Shutter was an able administrator whose fundraising extended the life of the church, but he could not reverse the decline that began in the 1930s. As founders’ children typically chose other denominations, the nearby street railway terminal made the neighborhood unsightly, and the city’s population shifted south, membership dwindled to an elderly few. Under Rev. Carl Harold Olson (1939 to 1963), the building was sold to the Catholic archdiocese. Olson increased membership, but wartime shortages delayed the erection of a new building. In 1949 the congregation moved to a new red brick building at 50th Street and Girard Avenue South. By 1963 membership had grown to 450 adults and 600 children.
Olson retired and was succeeded by Rev. Dr. John Cummins, son of Rev. Robert Cummins, a denominational leader and a key figure in the 1961 merger with the Unitarians.
Serving from 1963 to 1986, Cummins developed a more inclusive lay leadership and actively promoted civil rights and social justice. He marched in Selma with Martin Luther King, counseled conscientious objectors during the Vietnam War, and provided sanctuary to Central American refugees. And he engaged in controversy: early in his tenure he learned that a high school civics club had been forbidden to hear a local professor speak on “the virtues and vices of communism.” Cummins invited the students, their parents, and the professor to have the lecture at First Universalist, and it took place. Cummins served two terms as president of the United Nations Association of Minnesota and was invited to the White House Conference on International Cooperation by President Lyndon Johnson.
Under Drusilla Cummins, an effective activist in her own right, the Unitarian Universalist Women’s Federation made gains for equal participation by women in the UUA. The Cummins Room at First Universalist commemorates the work of this couple.
Not surprisingly, the Cumminses were succeeded by a husband-wife team, Reverends Terry Sweetser and Susan Milnor. Under their guidance, the congregation grew rapidly and moved into a large former synagogue, its present home. The church hired a full-time social justice coordinator who in 1993 initiated the Unity Summer Program, which gave teens jobs in social justice programs. The program shifted its emphasis to creating social change and continues now as the Unity Leadership Institute. The Minnesota UU Social Justice Alliance (MUUSJA) took root at First Universalist.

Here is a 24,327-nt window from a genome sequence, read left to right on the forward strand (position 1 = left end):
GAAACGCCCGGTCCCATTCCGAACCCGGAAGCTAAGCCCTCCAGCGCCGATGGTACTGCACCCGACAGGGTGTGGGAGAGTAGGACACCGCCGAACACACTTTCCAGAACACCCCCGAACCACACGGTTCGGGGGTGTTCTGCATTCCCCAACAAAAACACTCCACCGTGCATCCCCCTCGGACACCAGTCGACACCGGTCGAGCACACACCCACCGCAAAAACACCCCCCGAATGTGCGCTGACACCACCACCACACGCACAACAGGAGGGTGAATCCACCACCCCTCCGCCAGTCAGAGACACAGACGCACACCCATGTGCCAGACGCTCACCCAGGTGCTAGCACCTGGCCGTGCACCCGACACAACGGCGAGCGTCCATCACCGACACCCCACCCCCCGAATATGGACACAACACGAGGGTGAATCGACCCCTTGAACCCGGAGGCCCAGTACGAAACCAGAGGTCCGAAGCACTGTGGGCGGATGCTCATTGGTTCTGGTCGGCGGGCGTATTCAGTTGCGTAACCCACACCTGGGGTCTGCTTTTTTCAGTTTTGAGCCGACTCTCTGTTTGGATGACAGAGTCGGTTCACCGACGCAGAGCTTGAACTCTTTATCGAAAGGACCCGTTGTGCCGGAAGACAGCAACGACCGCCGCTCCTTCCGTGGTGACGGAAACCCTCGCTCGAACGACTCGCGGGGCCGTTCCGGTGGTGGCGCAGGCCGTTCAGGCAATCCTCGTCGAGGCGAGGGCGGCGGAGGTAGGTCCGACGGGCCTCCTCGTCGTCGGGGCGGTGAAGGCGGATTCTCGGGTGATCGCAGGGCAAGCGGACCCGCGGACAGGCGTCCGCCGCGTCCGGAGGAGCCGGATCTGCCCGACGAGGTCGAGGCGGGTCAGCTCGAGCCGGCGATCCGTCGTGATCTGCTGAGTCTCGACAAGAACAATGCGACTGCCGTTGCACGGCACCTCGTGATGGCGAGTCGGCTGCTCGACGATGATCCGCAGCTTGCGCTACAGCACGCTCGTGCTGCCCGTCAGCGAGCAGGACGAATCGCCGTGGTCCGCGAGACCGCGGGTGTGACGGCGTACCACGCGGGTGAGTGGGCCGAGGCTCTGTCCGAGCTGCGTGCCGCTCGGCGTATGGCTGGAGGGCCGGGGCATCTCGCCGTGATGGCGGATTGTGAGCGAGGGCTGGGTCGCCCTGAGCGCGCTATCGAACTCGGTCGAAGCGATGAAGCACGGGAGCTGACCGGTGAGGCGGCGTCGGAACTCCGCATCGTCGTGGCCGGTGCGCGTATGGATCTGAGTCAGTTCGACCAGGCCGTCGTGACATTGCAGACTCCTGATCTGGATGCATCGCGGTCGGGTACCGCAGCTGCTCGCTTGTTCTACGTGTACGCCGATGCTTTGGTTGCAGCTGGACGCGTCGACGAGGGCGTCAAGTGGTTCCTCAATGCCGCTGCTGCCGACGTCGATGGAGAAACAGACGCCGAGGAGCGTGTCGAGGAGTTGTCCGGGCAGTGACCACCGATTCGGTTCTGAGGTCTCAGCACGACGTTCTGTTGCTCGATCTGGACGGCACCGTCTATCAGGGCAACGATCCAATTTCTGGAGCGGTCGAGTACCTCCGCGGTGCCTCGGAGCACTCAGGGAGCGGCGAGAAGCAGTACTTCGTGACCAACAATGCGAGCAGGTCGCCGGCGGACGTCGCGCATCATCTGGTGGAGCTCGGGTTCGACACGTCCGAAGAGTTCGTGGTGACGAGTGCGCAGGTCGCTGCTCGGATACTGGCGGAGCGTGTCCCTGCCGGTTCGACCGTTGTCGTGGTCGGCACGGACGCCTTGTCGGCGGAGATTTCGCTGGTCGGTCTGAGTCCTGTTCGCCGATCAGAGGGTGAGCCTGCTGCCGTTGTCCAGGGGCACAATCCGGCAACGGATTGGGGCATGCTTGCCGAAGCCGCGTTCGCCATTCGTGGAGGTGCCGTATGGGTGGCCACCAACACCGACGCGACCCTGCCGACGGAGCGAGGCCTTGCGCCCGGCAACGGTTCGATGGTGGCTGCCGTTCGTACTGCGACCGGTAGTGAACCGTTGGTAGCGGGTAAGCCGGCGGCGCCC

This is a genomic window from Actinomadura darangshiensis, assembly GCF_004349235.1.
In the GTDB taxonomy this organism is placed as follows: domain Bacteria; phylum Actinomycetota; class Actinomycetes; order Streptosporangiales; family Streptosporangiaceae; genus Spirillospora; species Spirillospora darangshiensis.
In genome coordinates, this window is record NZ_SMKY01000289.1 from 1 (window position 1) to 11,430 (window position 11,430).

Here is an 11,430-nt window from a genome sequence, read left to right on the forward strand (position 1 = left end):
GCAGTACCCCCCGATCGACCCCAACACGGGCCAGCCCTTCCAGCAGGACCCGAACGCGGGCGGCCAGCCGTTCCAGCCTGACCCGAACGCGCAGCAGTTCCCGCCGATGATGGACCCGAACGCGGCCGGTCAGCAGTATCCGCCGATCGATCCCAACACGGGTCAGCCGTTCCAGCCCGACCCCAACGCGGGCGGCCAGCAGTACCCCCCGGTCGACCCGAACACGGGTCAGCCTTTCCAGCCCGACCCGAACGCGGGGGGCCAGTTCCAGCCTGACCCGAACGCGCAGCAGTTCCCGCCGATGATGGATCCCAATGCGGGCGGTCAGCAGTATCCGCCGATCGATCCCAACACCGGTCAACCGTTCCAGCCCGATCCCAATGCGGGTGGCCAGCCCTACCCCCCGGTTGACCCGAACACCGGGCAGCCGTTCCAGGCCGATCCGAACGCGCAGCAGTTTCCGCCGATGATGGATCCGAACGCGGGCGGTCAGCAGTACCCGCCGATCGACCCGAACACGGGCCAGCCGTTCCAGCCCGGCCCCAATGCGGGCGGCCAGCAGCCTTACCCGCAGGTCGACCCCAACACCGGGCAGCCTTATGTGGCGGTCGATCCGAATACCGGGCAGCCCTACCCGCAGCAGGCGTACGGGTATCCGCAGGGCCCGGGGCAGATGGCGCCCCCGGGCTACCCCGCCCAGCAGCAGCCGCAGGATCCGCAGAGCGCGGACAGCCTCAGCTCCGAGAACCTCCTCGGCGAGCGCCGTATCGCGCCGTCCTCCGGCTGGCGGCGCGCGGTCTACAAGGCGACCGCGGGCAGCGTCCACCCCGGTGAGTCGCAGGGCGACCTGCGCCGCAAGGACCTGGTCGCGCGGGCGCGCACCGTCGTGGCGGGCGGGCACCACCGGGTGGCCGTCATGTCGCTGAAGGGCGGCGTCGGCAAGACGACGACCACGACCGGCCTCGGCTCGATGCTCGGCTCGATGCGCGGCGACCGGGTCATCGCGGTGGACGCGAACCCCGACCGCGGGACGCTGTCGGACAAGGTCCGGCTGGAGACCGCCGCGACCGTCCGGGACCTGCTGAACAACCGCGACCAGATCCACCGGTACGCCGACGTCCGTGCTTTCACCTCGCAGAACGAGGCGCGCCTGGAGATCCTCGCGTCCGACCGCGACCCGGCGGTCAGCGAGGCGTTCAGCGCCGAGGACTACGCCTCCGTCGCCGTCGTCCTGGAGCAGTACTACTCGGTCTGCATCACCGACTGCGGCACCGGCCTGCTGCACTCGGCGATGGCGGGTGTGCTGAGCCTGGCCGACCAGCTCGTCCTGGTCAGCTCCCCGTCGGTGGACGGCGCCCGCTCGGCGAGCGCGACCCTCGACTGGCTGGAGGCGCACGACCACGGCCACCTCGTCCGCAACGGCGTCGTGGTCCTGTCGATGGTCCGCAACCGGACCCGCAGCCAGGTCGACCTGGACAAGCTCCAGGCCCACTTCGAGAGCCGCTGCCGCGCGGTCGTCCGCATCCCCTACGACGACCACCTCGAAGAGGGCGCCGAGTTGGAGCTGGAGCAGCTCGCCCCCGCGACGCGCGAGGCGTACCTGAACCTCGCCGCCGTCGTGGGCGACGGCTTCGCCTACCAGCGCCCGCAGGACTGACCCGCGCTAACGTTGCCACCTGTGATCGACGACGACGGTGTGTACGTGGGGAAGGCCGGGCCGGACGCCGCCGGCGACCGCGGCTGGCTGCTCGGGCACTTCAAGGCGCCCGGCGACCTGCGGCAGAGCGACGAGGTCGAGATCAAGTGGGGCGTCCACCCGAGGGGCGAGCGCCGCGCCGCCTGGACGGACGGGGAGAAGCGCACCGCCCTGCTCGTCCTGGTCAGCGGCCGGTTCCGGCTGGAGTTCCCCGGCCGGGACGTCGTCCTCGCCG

In 2004 the AUW funded campaigns for reproductive justice for women and voting rights, campaigns which became working groups for MUUSJA. The First Universalist Foundation has given grants to local nonprofit agencies and, more recently, has paid the salary of the church’s Social Justice Coordinator.
In October 2009, the congregation turned 150 years old, the oldest continuing Unitarian Universalist congregation in Minnesota and one of the largest in the United States. In that year its current senior minister, Rev. Justin Schroeder, was ordained and installed. Today its members actively address issues like homelessness, marriage equality, sustainable agriculture, and voting rights. Reverend Schroeder’s words describe how the congregation unites spiritual growth with the pursuit of social justice:
Here, in the Universalist Spirit of love and hope, we are called to give, receive, and grow into Love's people. As Love's people, we welcome, affirm, and protect the light in each human heart; we act outside our walls for justice and equality; and we listen with our whole being to where Love is calling us next.
Adapted from Twin Cities Unitarian Universalist Congregations, edited by Shelley Butler, Pauline Eichten, and Victor Urbanowicz and published in 2013 by the History and Heritage Committee of the MidAmerica Region, Unitarian Universalist Association. For a book-length history, see First Universalist Church of Minneapolis: the First 150 Years, ©2009 First Universalist Church of Minneapolis. To order, write the church at 3400 DuPont Avenue South, Minneapolis, MN 55408; telephone 612-825-1701; or email to firstname.lastname@example.org.